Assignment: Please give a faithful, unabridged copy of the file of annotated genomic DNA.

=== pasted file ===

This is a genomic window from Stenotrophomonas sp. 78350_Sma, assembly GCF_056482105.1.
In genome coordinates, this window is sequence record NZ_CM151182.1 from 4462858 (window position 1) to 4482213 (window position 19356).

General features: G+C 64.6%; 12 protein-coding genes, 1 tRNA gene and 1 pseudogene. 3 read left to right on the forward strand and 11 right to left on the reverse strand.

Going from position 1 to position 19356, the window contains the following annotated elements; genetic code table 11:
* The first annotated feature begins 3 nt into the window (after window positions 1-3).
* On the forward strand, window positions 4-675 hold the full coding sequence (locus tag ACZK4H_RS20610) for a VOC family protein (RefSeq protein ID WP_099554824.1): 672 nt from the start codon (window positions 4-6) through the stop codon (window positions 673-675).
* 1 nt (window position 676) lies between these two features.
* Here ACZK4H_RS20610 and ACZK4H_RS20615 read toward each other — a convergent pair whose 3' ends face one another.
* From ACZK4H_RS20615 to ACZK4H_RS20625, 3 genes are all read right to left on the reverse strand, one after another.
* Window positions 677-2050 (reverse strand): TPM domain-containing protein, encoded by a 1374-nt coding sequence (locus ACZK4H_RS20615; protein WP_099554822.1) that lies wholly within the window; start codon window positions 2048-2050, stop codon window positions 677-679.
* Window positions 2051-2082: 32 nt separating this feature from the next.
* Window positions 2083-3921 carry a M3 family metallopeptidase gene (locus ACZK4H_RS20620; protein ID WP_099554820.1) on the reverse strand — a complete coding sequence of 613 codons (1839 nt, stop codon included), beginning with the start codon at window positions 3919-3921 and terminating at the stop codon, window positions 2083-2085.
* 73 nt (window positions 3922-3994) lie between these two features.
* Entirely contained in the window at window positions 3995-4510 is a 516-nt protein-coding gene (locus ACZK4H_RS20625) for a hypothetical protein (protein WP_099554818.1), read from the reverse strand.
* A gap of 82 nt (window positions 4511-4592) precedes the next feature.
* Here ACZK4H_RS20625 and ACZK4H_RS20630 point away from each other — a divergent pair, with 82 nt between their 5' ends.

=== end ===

This is a genomic window from Stenotrophomonas sp. 78350_Sma, assembly GCF_056482105.1.
In genome coordinates, this window is sequence record NZ_CM151182.1 from 4462858 (window position 1) to 4482213 (window position 19356).

General features: G+C 64.6%; 12 protein-coding genes, 1 tRNA gene and 1 pseudogene. 3 read left to right on the forward strand and 11 right to left on the reverse strand.

Going from position 1 to position 19356, the window contains the following annotated elements; genetic code table 11:
* The first annotated feature begins 3 nt into the window (after window positions 1-3).
* On the forward strand, window positions 4-675 hold the full coding sequence (locus tag ACZK4H_RS20610) for a VOC family protein (RefSeq protein ID WP_099554824.1): 672 nt from the start codon (window positions 4-6) through the stop codon (window positions 673-675).
* 1 nt (window position 676) lies between these two features.
* Here ACZK4H_RS20610 and ACZK4H_RS20615 read toward each other — a convergent pair whose 3' ends face one another.
* From ACZK4H_RS20615 to ACZK4H_RS20625, 3 genes are all read right to left on the reverse strand, one after another.
* Window positions 677-2050 (reverse strand): TPM domain-containing protein, encoded by a 1374-nt coding sequence (locus ACZK4H_RS20615; protein WP_099554822.1) that lies wholly within the window; start codon window positions 2048-2050, stop codon window positions 677-679.
* Window positions 2051-2082: 32 nt separating this feature from the next.
* Window positions 2083-3921 carry a M3 family metallopeptidase gene (locus ACZK4H_RS20620; protein ID WP_099554820.1) on the reverse strand — a complete coding sequence of 613 codons (1839 nt, stop codon included), beginning with the start codon at window positions 3919-3921 and terminating at the stop codon, window positions 2083-2085.
* 73 nt (window positions 3922-3994) lie between these two features.
* Entirely contained in the window at window positions 3995-4510 is a 516-nt protein-coding gene (locus ACZK4H_RS20625) for a hypothetical protein (protein WP_099554818.1), read from the reverse strand.
* A gap of 82 nt (window positions 4511-4592) precedes the next feature.
* Here ACZK4H_RS20625 and ACZK4H_RS20630 point away from each other — a divergent pair, with 82 nt between their 5' ends.